Protecting what matters: the current threat China poses on Intellectual Property (IP) and its impact on technology developers and automakers.
Our interconnected world provides new opportunities for collaboration and reaching customers. However, it also provides access for external attackers, bent on stealing IP. Many nation-states, and especially China, have figured out that it is much easier and more cost-effective to steal IP via cyber-theft than to conduct your R&D. In the past year, especially, perhaps due to escalating trade tensions between China and the US, we have seen information gathering attempts by Chinese nationals increase exponentially.
Should technology developers and automakers be concerned about potential threats to their intellectual property by cyber espionage? How can the safety of this technology be ensured? Let’s look at some of the players involved according to the National Counterintelligence and Security Center (NCSC) below:
China utilizes science and business professionals to obtain US technology
Joint Ventures (JV)
China utilizes JVs to obtain technology and learn how to use it
China continuously partners with government-run labs to figure out what they need to replicate and run them
China establishes relationships with university systems for research and equipment access
China has successfully utilized long-term state investments
China actively acquires businesses for their technology and employees
China utilizes fronts to obfuscate government activities, including the acquisition of export-controlled technology
Talent Recruitment Programs
China actively recruits foreign professionals to work in China
China uses the support of the Ministry of State Security and its military to acquire technology
Legal and Regulatory Environment
China’s laws often put other countries at a disadvantage regarding trade and technology
As of December 04, 2018, China has ensured that there will be punishments for any of its companies that commit intellectual property theft. According to Bloomberg News, “China says violators would be banned from issuing bonds or other financing tools and participating in government procurement. They would also be restricted from accessing government financial support, foreign trade, registering companies, auctioning land, or trading properties.”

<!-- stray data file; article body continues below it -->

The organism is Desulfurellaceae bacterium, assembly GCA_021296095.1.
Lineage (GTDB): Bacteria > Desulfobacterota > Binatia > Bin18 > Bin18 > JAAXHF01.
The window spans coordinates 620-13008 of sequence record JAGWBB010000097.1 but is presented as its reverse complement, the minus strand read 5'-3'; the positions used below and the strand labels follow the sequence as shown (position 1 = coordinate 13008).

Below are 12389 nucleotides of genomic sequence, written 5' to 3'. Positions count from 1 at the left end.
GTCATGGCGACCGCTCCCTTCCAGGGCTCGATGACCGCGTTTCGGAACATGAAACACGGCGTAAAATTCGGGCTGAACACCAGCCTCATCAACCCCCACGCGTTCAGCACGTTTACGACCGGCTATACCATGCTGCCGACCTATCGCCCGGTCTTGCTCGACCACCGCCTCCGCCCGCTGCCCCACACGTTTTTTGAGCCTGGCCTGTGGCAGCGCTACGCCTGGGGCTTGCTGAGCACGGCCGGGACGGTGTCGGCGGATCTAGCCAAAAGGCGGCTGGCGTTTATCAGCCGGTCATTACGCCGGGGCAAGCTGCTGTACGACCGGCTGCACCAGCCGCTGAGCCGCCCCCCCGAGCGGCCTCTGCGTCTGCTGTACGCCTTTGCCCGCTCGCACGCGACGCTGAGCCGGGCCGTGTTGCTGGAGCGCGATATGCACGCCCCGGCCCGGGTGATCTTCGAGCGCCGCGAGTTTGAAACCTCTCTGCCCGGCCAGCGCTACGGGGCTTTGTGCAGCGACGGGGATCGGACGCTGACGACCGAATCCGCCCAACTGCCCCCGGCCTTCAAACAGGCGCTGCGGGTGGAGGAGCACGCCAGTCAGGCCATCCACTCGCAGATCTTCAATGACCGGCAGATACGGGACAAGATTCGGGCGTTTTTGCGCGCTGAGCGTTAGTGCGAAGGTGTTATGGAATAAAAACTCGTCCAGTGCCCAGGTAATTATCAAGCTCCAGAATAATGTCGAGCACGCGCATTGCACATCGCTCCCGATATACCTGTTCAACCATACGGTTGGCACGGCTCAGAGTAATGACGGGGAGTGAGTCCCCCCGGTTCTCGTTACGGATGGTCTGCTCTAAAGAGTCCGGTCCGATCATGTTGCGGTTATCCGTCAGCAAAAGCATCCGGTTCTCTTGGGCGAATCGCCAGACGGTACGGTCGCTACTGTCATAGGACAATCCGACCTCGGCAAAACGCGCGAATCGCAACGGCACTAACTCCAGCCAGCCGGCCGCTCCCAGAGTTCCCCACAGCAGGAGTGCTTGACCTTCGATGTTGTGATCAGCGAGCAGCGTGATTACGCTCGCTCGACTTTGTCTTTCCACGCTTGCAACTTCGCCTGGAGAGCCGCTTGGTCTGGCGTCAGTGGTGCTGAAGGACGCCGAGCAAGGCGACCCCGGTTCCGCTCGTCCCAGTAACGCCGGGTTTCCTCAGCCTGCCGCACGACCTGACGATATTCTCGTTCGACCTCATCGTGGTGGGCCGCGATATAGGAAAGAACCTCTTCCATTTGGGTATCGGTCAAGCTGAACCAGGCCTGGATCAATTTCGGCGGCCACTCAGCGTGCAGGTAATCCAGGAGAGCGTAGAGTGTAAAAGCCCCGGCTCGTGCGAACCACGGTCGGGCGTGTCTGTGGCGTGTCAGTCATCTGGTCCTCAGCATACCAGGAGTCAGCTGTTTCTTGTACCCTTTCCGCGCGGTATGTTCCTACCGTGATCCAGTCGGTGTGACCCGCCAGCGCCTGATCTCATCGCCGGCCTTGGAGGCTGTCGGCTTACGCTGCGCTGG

However, this recurring issue should have stopped when China became a part of the World Trade Organization in 2001. Almost two decades later, China has not stood by many of the promises it made; one of which was the significant reduction of IP theft. According to a 2017 report by the US Commission on the Theft of American Intellectual Property, it’s estimated “that the annual cost to the US economy continues to exceed $225 billion in counterfeit goods, pirated software, and theft of trade secrets and could be as high as $600 billion.” What’s more, the Commission has named China the world’s principal IP infringer.
Earlier this year, the US oversaw a significant case against the Chinese company Sinovel and their conviction of stealing copyrighted information, technology, and trade secrets from AMSC, an American company dealing in the manufacturing of wind turbines. Likewise, a previous employee of Apple, Xiaolang Zhang, was caught trying to flee to China in July with Apple’s prototypes for self-driving vehicles after resigning to work for the Chinese startup XMotors. Innovation is the very core of a company. It gets entirely undermined when theft comes into play, and it often gets taken for granted by companies.